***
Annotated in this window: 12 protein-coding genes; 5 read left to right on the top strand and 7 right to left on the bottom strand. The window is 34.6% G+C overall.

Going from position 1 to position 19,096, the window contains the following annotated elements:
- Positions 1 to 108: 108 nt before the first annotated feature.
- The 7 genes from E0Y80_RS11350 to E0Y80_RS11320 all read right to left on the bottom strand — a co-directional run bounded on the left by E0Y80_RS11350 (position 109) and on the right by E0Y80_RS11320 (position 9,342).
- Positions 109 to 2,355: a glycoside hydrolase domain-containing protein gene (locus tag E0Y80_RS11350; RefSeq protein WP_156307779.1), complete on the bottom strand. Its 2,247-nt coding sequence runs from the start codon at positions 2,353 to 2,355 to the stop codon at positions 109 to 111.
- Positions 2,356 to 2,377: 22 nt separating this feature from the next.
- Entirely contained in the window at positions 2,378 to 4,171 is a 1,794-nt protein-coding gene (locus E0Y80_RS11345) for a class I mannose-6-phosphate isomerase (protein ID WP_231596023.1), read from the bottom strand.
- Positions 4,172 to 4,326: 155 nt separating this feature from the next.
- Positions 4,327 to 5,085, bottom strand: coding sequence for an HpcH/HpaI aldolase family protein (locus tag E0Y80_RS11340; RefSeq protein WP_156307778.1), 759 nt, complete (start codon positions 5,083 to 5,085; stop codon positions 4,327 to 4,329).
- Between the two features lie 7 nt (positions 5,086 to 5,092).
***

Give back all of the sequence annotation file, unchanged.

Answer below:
Annotated in this window: 12 protein-coding genes; 5 read left to right on the top strand and 7 right to left on the bottom strand. The window is 34.6% G+C overall.

Going from position 1 to position 19,096, the window contains the following annotated elements:
- Positions 1 to 108: 108 nt before the first annotated feature.
- The 7 genes from E0Y80_RS11350 to E0Y80_RS11320 all read right to left on the bottom strand — a co-directional run bounded on the left by E0Y80_RS11350 (position 109) and on the right by E0Y80_RS11320 (position 9,342).
- Positions 109 to 2,355: a glycoside hydrolase domain-containing protein gene (locus tag E0Y80_RS11350; RefSeq protein WP_156307779.1), complete on the bottom strand. Its 2,247-nt coding sequence runs from the start codon at positions 2,353 to 2,355 to the stop codon at positions 109 to 111.
- Positions 2,356 to 2,377: 22 nt separating this feature from the next.
- Entirely contained in the window at positions 2,378 to 4,171 is a 1,794-nt protein-coding gene (locus E0Y80_RS11345) for a class I mannose-6-phosphate isomerase (protein ID WP_231596023.1), read from the bottom strand.
- Positions 4,172 to 4,326: 155 nt separating this feature from the next.
- Positions 4,327 to 5,085, bottom strand: coding sequence for an HpcH/HpaI aldolase family protein (locus tag E0Y80_RS11340; RefSeq protein WP_156307778.1), 759 nt, complete (start codon positions 5,083 to 5,085; stop codon positions 4,327 to 4,329).
- Between the two features lie 7 nt (positions 5,086 to 5,092).